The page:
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Contemplating today's Gospel

Today's Gospel + homily (in 300 words)

Thursday of the Twenty-second Week in Ordinary Time
1st Reading (1Cor 3:18-23): Brothers and sisters: Let no one deceive himself. If anyone among you considers himself wise in this age, let him become a fool, so as to become wise. For the wisdom of this world is foolishness in the eyes of God, for it is written: God catches the wise in their own ruses, and again: The Lord knows the thoughts of the wise, that they are vain. So let no one boast about human beings, for everything belongs to you, Paul or Apollos or Cephas, or the world or life or death, or the present or the future: all belong to you, and you to Christ, and Christ to God.
Responsorial Psalm: 23
R/. To the Lord belongs the earth and all that fills it.
The Lord's are the earth and its fullness; the world and those who dwell in it. For he founded it upon the seas and established it upon the rivers.

Who can ascend the mountain of the Lord? or who may stand in his holy place? He whose hands are sinless, whose heart is clean, who desires not what is vain.

He shall receive a blessing from the Lord, a reward from God his savior. Such is the race that seeks for him, that seeks the face of the God of Jacob.
Versicle before the Gospel (Mt 4:19): Alleluia. Come after me, says the Lord, and I will make you fishers of men. Alleluia.
Gospel text (Lk 5:1-11): While the crowd was pressing in on Jesus and listening to the word of God, he was standing by the Lake of Gennesaret. He saw two boats there alongside the lake; the fishermen had disembarked and were washing their nets. Getting into one of the boats, the one belonging to Simon, he asked him to put out a short distance from the shore. Then he sat down and taught the crowds from the boat.

After he had finished speaking, he said to Simon, "Put out into deep water and lower your nets for a catch." Simon said in reply, "Master, we have worked hard all night and have caught nothing, but at your command I will lower the nets." When they had done this, they caught a great number of fish and their nets were tearing. They signaled to their partners in the other boat to come to help them. They came and filled both boats so that the boats were in danger of sinking. When Simon Peter saw this, he fell at the knees of Jesus and said, "Depart from me, Lord, for I am a sinful man." For astonishment at the catch of fish they had made seized him and all those with him, and likewise James and John, the sons of Zebedee, who were partners of Simon. Jesus said to Simon, "Do not be afraid; from now on you will be catching men." When they brought their boats to the shore, they left everything and followed him.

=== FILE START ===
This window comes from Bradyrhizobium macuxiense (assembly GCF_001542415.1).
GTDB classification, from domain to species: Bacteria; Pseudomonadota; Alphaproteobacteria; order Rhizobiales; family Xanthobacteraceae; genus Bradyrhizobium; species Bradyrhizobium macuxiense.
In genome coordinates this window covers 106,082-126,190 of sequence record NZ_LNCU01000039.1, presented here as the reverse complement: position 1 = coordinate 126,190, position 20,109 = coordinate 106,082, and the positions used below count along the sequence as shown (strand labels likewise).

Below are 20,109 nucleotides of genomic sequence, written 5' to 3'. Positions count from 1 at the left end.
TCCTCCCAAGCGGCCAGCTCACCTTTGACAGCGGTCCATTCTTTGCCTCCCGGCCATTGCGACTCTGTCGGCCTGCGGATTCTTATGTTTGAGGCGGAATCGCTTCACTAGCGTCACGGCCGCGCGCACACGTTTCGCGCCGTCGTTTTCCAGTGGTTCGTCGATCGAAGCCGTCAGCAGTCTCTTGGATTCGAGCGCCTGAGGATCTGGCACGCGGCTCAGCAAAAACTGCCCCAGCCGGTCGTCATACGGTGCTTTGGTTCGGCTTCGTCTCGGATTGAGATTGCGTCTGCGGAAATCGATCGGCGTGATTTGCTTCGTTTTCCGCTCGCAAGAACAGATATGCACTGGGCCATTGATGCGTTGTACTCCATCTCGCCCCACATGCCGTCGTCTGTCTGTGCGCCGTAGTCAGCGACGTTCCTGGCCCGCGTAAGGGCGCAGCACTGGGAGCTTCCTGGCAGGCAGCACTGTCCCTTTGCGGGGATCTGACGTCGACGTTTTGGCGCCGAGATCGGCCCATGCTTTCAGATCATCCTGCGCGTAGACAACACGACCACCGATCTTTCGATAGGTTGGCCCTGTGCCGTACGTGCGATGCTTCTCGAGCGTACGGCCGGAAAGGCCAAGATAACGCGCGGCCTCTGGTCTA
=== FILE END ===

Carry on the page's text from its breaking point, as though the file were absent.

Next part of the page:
“Put out into deep water”

Fr. Pedro IGLESIAS Martínez (Rubí, Barcelona, Spain)

Today, we are still surprised at how those fishermen were capable of leaving everything behind, their job, their families, to follow Jesus (“They left everything and followed him” Lk 5:11), precisely when He manifested Himself before them as an exceptional collaborator for the business from which they made their living. If Jesus of Nazareth would make the same proposal to us, in our 21st century..., would we have as much courage as those other men had?; would we be able to sense what is the true gain for us?

We Christians believe that Christ is ever present; therefore, this resurrected Christ requests, not only Peter, John or James, but George, Susan, Joe, and all of us who accept Him as our Lord, that we accept Him —from Luke's text— in the boat of our life for He wants to rest by our side; He requests that we let Him make use of us, to allow Him to show us where He wants to guide our existence, so we can become productive amid a society which every day moves farther away and is in need of God's Good News. The proposal is attractive, we just need to know our fears and want to get rid of them and of those "what will they say". And head for deeper waters, or what is the same, to horizons further away from those that constrain our mediocre daily life of anxiety and discouragement. “He who stumbles on his way, no matter how little he moves forward, always gets somewhat closer to the end of his journey; but he who runs out of his way, the more he runs the farther he gets from the end of his trip” (St. Thomas Aquinas).

“Duc in altum”; “To put out a short distance from the shore” (Lk 5:4): let us try not to rest by the shore of a world that lives excessively contemplating itself. Our navigation through the seas of life has to take us towards the harbor on the promised land, the end of our course is this Heaven long awaited for, which is a gift from the Father, but, indivisible too, the work of man —yours, mine— from the service to others in the Church's boat. Christ knows quite well the fishing grounds; it all depends upon us: stay in the harbor of selfishness or sail towards His horizons.

Thoughts on Today's Gospel

  • "The fishing is the better enjoyment which the Lord assigned to the disciple, when He taught him to catch men as fishes in the water.” (Clement of Alexandria)

  • "Those who confess Jesus know that they are not to believe half-heartedly but have to risk putting out into the deep, daily renewing their self-offering” (Francis)

  • “The whole Church is apostolic, in that she is "sent out" into the whole world. All members of the Church share in this mission, though in various ways. "The Christian vocation is, of its nature, a vocation to the apostolate as well.” (Catechism of the Catholic Church, no. 863)